Sunday, September 7, 2014

What's in the fridge?

I have a period of time  (period of mood?) when I've finished intensively working on one project and haven't really moved on to the next. The Last Song has finished 5 rounds of editing/drafting/deleting/writing from me and is now, electronically, in the hands of two readers. I have mentioned before, I am not the "did you read it yet? did you read it yet?" writer, and hope to never be. That's a great way to drive one's friends away, and I'm great at doing that to begin with.

So. I haven't yet settled on what I'm doing next. I haven't completed Esto Quod Es (the April 2014 novel) to "The End" yet, but I feel like it isn't done percolating yet.

I've got a short story I wrote in July that I should probably read again, to see if it actually works. If it does, I should figure out where to start sending it.

I'm number 60 in the queue for my F&SF electronic submission. It's a blessing and a curse to know where you are in line, something I've discovered while submitting to Clarkesworld.

So I've got that feeling, you know, when you're hungry and you don't know what to eat? So you circulate in the kitchen, open a cabinet or two, go through the fridge. That's how I feel about writing right this second. I look at the files I have, read some articles, mentally comb through my ideas. Is it time yet for the biker novel? The bitcoin one? Space? I don't know. Maybe I need to finish an existing short story, to add something else to my small bundle of offerings. Maybe I need to do this week's Chuck Wendig challenge (though I won't, because I'm pretty sure next week's challenge is to pick somebody's beginning and write the end, and I don't want to do that). Maybe I need to write the next installment of Klara.

Or maybe I need to read (perhaps the "ordering of takeout" equivalent in my prior metaphor). I'm currently reading Wild Thing: A Novel, by Josh Bazell, which has been quite amusing (apparently it's a sequel. Ah well).

What do you do, when you're between projects?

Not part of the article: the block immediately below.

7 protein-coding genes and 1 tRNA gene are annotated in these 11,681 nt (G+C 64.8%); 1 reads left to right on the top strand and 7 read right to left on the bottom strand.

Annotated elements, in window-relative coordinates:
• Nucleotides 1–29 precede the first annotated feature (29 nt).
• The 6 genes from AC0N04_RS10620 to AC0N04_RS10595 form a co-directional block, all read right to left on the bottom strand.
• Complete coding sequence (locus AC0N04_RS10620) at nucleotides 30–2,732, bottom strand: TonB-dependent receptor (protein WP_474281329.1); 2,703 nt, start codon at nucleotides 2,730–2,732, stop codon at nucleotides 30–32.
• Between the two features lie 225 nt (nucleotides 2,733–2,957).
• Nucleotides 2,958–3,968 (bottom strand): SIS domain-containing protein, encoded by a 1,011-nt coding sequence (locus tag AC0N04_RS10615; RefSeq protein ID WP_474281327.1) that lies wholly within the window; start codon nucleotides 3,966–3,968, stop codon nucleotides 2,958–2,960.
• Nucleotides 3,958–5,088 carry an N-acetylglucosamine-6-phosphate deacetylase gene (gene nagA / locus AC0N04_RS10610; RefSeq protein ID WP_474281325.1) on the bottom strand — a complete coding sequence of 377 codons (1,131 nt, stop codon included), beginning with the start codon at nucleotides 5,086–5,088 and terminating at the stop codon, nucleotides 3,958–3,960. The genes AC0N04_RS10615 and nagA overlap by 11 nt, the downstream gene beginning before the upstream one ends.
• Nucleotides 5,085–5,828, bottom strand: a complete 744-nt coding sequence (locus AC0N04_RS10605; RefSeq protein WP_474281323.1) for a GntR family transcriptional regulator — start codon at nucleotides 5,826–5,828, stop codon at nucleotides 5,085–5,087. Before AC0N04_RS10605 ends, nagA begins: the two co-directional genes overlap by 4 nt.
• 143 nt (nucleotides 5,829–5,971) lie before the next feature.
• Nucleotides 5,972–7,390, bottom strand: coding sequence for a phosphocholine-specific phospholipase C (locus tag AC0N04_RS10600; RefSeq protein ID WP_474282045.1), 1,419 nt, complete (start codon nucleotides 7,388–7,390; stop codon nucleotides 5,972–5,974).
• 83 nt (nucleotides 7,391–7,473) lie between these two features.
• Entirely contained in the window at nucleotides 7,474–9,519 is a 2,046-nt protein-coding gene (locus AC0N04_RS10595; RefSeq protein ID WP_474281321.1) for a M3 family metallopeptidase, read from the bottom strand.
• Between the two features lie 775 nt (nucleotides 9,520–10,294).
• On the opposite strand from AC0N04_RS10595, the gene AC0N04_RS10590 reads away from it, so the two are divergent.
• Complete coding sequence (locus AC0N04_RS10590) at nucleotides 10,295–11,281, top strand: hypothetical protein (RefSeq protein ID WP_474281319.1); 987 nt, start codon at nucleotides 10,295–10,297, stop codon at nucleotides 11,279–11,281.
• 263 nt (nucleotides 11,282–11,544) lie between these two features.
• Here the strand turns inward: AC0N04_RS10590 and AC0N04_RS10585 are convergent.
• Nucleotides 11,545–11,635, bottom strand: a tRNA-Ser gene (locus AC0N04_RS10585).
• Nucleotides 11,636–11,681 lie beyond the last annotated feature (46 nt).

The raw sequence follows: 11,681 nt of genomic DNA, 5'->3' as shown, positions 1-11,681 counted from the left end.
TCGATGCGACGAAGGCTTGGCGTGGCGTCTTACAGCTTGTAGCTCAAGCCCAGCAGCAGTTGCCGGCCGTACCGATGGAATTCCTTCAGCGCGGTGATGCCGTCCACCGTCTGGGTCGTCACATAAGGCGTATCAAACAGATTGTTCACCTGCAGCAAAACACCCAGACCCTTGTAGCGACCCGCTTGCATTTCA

Monday, August 25, 2014

I kind of think I probably don't need that....

Two years ago (!) I posed about the word "that"; how most sentences retain their meaning without it, how it's overused in writing (I definitely overuse it in my first drafts!), that kind of thing.

In editing The Last Song, I've noticed a couple of other words or phrases I've overused, the removal of which seem to strengthen the sentences, and the writing overall. "Probably" is one; it's one thing to use probably in conversation. It happens. It's cool. But in descriptions? It can be very frustrating to read "probably" over and over. You just want to know, "well is it or isn't it? Why won't you tell me?"

The same with "kind of", which has two meanings. There's "What kind of dog is that?" which okay, fine. You can say "type of" or "What breed" or whatever instead, but not too terrible. Then there's "It was kind of a pain". Is it or isn't it? "It was a pain." Say that instead (and there's that word again).

It's occurred to me to wonder if, organically, I've begun the attempt at removing most/all "weasel words" from my novel but no, apparently weasel words are something else and not like this:

But whatever words one might want to get rid of, suffice to say the "find" function you can do in a document is a Godsend.  Called somebody by two different names? Find and replace. Can't remember what kind of guitar it was? Find guitar. Did the thing with cats happen before or after this conversation? Find cats.

Wednesday, August 20, 2014

A collection of thoughts, mostly to do with writing

Remember how in the 90's, Old Navy had those awesome cargo pants? They still do for men. For the ladies, they have a single pair of skinny cargo pants. I don't even.  I was so incensed by this, I took to Twitter last night and inadvertently did a Ginsberg's "America" mashup, with Old Navy and cargo pants replacing key words. Because I wore my cargo pants until the zipper disintegrated on a school trip and never got a new pair and I wish I did. They were low rise (I think) and had relaxed legs that were also perhaps flared or boot cut? They were baggy without being too terribly baggy. And I miss them.

"Old Navy, I feel sentimental about Nirvana./Old Navy I used to be into cargo pants when I was a kid and I'm not sorry."

Obviously, I'm not going to rewrite the whole poem, as that would just be taking it too far. Probably. Also, I appreciate that Old Navy seems to think literally everybody should wear skinny jeans, but I'm not taking that bait.